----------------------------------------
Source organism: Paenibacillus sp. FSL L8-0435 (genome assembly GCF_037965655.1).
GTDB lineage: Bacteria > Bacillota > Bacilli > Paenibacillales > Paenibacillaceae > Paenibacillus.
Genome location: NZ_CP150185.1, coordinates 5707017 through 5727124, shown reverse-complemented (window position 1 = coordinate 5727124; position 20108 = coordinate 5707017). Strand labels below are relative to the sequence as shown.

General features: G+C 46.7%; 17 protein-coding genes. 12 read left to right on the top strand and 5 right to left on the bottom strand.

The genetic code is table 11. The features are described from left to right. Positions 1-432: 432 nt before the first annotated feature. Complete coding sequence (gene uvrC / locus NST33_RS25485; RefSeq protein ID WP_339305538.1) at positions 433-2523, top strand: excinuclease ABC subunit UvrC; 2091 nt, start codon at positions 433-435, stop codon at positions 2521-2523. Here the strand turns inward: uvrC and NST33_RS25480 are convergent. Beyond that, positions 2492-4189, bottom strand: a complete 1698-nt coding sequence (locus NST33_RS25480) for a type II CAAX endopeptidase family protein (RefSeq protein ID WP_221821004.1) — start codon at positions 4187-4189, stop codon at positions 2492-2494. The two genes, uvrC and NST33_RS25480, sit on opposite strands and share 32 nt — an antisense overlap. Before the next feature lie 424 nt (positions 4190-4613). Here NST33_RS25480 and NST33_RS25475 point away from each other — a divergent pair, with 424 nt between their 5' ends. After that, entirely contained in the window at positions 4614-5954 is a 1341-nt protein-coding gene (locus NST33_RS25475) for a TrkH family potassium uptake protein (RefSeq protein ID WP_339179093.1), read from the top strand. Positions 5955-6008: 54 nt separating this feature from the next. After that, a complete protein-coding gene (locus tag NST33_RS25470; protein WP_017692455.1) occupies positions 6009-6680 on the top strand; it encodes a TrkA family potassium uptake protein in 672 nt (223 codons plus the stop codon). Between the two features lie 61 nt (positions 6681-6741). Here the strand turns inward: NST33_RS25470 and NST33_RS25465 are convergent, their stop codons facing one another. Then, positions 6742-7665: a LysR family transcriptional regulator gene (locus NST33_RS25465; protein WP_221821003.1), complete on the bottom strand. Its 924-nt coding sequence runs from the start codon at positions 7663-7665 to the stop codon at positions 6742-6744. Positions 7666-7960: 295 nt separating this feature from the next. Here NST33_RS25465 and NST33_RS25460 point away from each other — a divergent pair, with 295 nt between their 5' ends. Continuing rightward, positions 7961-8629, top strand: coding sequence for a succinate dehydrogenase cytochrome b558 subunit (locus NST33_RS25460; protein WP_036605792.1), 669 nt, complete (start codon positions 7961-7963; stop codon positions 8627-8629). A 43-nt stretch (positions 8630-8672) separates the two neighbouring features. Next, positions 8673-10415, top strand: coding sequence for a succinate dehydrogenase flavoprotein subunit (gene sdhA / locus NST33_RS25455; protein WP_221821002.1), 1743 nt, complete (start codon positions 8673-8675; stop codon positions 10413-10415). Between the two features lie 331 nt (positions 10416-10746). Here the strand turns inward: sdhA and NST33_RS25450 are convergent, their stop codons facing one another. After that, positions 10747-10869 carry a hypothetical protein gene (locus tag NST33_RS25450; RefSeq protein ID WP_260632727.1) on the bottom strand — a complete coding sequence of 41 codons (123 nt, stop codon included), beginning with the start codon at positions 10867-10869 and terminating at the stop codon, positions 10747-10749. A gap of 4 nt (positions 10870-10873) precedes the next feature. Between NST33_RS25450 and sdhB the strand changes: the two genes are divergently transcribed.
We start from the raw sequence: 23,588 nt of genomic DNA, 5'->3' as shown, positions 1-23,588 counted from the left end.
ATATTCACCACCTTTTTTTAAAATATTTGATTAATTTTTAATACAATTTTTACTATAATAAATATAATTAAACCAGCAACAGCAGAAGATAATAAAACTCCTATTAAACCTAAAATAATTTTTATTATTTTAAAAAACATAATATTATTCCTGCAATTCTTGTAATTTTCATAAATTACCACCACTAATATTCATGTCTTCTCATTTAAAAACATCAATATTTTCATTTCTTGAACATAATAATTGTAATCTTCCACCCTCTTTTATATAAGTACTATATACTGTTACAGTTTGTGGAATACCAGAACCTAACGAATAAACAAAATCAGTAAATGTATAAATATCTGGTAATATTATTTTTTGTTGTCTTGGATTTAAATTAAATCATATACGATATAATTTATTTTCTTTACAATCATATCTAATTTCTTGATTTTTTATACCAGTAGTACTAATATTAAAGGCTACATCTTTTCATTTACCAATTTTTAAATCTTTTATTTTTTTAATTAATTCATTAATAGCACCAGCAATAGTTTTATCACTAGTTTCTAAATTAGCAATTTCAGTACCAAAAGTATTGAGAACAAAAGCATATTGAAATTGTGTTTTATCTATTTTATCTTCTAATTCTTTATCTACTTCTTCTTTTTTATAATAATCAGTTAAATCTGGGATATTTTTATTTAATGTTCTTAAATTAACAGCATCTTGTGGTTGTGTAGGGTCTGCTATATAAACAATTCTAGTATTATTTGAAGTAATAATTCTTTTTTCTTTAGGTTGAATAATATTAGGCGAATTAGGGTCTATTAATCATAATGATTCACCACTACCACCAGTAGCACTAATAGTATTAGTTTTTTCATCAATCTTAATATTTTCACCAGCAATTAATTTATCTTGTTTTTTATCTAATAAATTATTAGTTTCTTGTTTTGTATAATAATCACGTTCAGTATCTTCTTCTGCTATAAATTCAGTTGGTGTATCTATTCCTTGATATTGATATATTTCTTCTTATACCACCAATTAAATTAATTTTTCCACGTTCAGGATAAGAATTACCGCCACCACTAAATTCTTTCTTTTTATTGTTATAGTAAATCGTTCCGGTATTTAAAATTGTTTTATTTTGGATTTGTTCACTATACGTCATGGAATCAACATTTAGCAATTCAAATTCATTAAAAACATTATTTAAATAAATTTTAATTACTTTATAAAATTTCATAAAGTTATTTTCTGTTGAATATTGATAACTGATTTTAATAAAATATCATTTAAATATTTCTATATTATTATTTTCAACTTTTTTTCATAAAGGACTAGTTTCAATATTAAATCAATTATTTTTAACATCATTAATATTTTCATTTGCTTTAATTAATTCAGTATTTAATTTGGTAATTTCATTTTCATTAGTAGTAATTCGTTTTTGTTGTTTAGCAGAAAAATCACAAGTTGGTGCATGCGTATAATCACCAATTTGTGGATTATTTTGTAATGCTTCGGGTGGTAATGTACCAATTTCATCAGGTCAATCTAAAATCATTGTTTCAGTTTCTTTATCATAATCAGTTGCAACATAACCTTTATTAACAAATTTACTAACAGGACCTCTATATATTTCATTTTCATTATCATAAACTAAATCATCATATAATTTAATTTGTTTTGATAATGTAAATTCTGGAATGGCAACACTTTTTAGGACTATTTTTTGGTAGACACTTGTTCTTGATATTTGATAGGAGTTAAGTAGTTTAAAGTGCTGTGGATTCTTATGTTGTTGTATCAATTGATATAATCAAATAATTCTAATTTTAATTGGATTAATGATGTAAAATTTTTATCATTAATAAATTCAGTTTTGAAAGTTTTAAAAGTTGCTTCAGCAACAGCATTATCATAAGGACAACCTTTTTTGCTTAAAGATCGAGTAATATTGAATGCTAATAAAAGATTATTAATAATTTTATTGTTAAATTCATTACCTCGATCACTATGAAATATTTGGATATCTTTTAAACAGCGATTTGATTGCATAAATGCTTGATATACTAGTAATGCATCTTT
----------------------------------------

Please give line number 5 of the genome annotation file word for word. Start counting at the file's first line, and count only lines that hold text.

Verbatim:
The genetic code is table 11. The features are described from left to right. Positions 1-432: 432 nt before the first annotated feature. Complete coding sequence (gene uvrC / locus NST33_RS25485; RefSeq protein ID WP_339305538.1) at positions 433-2523, top strand: excinuclease ABC subunit UvrC; 2091 nt, start codon at positions 433-435, stop codon at positions 2521-2523. Here the strand turns inward: uvrC and NST33_RS25480 are convergent. Beyond that, positions 2492-4189, bottom strand: a complete 1698-nt coding sequence (locus NST33_RS25480) for a type II CAAX endopeptidase family protein (RefSeq protein ID WP_221821004.1) — start codon at positions 4187-4189, stop codon at positions 2492-2494. The two genes, uvrC and NST33_RS25480, sit on opposite strands and share 32 nt — an antisense overlap. Before the next feature lie 424 nt (positions 4190-4613). Here NST33_RS25480 and NST33_RS25475 point away from each other — a divergent pair, with 424 nt between their 5' ends. After that, entirely contained in the window at positions 4614-5954 is a 1341-nt protein-coding gene (locus NST33_RS25475) for a TrkH family potassium uptake protein (RefSeq protein ID WP_339179093.1), read from the top strand. Positions 5955-6008: 54 nt separating this feature from the next. After that, a complete protein-coding gene (locus tag NST33_RS25470; protein WP_017692455.1) occupies positions 6009-6680 on the top strand; it encodes a TrkA family potassium uptake protein in 672 nt (223 codons plus the stop codon). Between the two features lie 61 nt (positions 6681-6741). Here the strand turns inward: NST33_RS25470 and NST33_RS25465 are convergent, their stop codons facing one another. Then, positions 6742-7665: a LysR family transcriptional regulator gene (locus NST33_RS25465; protein WP_221821003.1), complete on the bottom strand. Its 924-nt coding sequence runs from the start codon at positions 7663-7665 to the stop codon at positions 6742-6744. Positions 7666-7960: 295 nt separating this feature from the next. Here NST33_RS25465 and NST33_RS25460 point away from each other — a divergent pair, with 295 nt between their 5' ends. Continuing rightward, positions 7961-8629, top strand: coding sequence for a succinate dehydrogenase cytochrome b558 subunit (locus NST33_RS25460; protein WP_036605792.1), 669 nt, complete (start codon positions 7961-7963; stop codon positions 8627-8629). A 43-nt stretch (positions 8630-8672) separates the two neighbouring features. Next, positions 8673-10415, top strand: coding sequence for a succinate dehydrogenase flavoprotein subunit (gene sdhA / locus NST33_RS25455; protein WP_221821002.1), 1743 nt, complete (start codon positions 8673-8675; stop codon positions 10413-10415). Between the two features lie 331 nt (positions 10416-10746). Here the strand turns inward: sdhA and NST33_RS25450 are convergent, their stop codons facing one another. After that, positions 10747-10869 carry a hypothetical protein gene (locus tag NST33_RS25450; RefSeq protein ID WP_260632727.1) on the bottom strand — a complete coding sequence of 41 codons (123 nt, stop codon included), beginning with the start codon at positions 10867-10869 and terminating at the stop codon, positions 10747-10749. A gap of 4 nt (positions 10870-10873) precedes the next feature. Between NST33_RS25450 and sdhB the strand changes: the two genes are divergently transcribed.